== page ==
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May 10, 2017

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Inspired by China, ambitious for Togo

EDITOR’S note:

Every five years, Shanghai stops to take stock of what it has accomplished and what more needs to be done. Starting last Monday, the 11th Congress of the CPC Shang­hai Committee convened to begin that process anew. Its report card will help to shape economic, trade, commer­cial, technology and finan­cial policies, and outline the broad visions that carry the city’s dreams for the future. The work and home lives of local Chinese and expatriates alike will be affected by these decisions. In a series starting today, we ask foreigners living in the city to share their views on Shanghai’s progress and future prospects.

AFTER earning her master’s degree in China in 2010, Essivi Amehon stayed on for doctoral study. The decision was based on more than just her academic intellect.

“I didn’t want to work for anyone, nor did I want to borrow money from the bank to start a business in my country,” said Amehon, 38, a native of Togo in West Africa. “I stayed to explore business opportunities between Africa and China.”

The former business administration student is now working on her doctoral dissertation at Donghua University.

Shanghai, she said, holds great prospects for ambitious entrepreneurs, a category in which she includes herself.

She said her first commercial business experience came while working for Togo at the 2010 Shanghai Expo, after she graduated from a university in Wuhan.

“I sold African fabrics and helped African businessmen make contact with Chinese factories to supply raw materials for their businesses back home,” Amehon said.

“Everywhere I go I always ask myself, ‘How can I make money?’ People think I am strange,” she added. “But here in Shanghai, there are a whole lot of people who are looking for answers to the same question.”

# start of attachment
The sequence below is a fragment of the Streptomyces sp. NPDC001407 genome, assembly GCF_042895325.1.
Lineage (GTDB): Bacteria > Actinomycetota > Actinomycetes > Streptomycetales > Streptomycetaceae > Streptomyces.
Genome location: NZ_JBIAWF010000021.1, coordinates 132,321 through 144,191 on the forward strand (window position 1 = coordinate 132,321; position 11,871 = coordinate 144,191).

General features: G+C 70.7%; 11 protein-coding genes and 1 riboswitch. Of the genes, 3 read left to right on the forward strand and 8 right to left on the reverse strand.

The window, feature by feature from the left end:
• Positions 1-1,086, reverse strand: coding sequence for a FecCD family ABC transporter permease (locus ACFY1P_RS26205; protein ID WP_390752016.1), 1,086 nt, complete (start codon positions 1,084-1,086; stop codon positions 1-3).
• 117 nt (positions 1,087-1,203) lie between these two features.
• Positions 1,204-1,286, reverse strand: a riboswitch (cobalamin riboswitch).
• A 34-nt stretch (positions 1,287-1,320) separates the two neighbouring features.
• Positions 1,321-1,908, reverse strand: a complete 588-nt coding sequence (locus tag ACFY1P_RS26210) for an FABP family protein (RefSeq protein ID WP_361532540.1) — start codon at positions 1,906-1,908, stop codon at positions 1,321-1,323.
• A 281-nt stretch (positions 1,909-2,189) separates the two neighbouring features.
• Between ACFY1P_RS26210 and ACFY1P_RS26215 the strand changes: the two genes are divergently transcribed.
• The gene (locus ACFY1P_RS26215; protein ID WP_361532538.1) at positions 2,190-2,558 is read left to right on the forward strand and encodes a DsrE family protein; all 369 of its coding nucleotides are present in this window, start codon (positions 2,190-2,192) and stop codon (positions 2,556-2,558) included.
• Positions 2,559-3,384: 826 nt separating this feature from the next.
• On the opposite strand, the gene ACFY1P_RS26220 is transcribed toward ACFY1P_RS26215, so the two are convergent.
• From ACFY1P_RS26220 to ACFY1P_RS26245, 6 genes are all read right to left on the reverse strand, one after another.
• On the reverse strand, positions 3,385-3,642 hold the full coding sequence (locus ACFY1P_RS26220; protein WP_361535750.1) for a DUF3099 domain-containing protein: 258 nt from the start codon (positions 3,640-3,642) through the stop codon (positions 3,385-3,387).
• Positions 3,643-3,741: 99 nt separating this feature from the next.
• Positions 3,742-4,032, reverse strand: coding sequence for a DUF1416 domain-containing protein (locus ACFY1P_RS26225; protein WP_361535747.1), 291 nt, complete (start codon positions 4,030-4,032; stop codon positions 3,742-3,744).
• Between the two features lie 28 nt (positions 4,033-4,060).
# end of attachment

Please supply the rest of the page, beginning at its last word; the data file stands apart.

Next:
Amehon now runs her own business helping foreign students to apply for scholarships to Chinese universities and assisting business executives from Africa and China in cross-border commercial activities.

She said she wants to inspire young people from her country to think outside the box.

“In Togo, professional people with know-how often can’t find a job, and it’s almost impossible for young people to start a business because our taxes so high,” Amehon said.

Togo is a small country with 7.3 million people and according to the World Bank, it ranks among the low-income countries in sub-Saharan Africa.

The unemployment rate last year was 6.8 percent, rising to 11.7 percent among people aged 15-24. Both figures are below sub-Saharan African averages, according to the International Labor Organization. Amehon said many jobs that are available pay little.

“I would like to help young people back home get scholarships to study in other countries, to see something new, to get inspired,” she said. “I want them to see it’s possible to start a business from zero.”

Amehon said she has helped about 10 people from Togo get scholarships in China since she began her business in 2014.

“France and America have always been the most popular choices for those seeking scholarships abroad,” she said. “But more and more Togolese hope to come to China because something very interesting is happening here.”

She said she hopes Africa will someday be home to more multinational companies capable of competing on a global level.

“We young Africans should come together and stick together to make changes in our economy,” she said.

Amehon said Togo has a lot to learn from China in terms of encouraging entrepreneurship through innovations such as startup incubators that help young people through the first steps of starting a business.

She herself is now in an incubation program in the Songjiang District. It gives her a free office for six months. She has a Chinese assistant who helps with research on the Chinese market to spot business opportunities for African clients.

Having lived in Shanghai for almost seven years, Amehon said she has fallen in love with the city.

“I love the Bund and the quiet downtown streets where you can enjoy both a natural environment and a modern city at the same time,” she said. “For fun, when I feel stressed, I like to go browsing in Xintiandi, Hengshan Road and Julu Road.”

The city’s revised visa rules, introduced last December, make it easier for foreign students who want to start their own businesses.

According to the rules, students can start a business in Zhangjiang National Innovation Demonstration Zone, Shanghai Free Trade Zone, Yangpu District and Shanghai Jiao Tong University with a study permit allowing “entrepreneurship,” if they have a recommendation from their universities.


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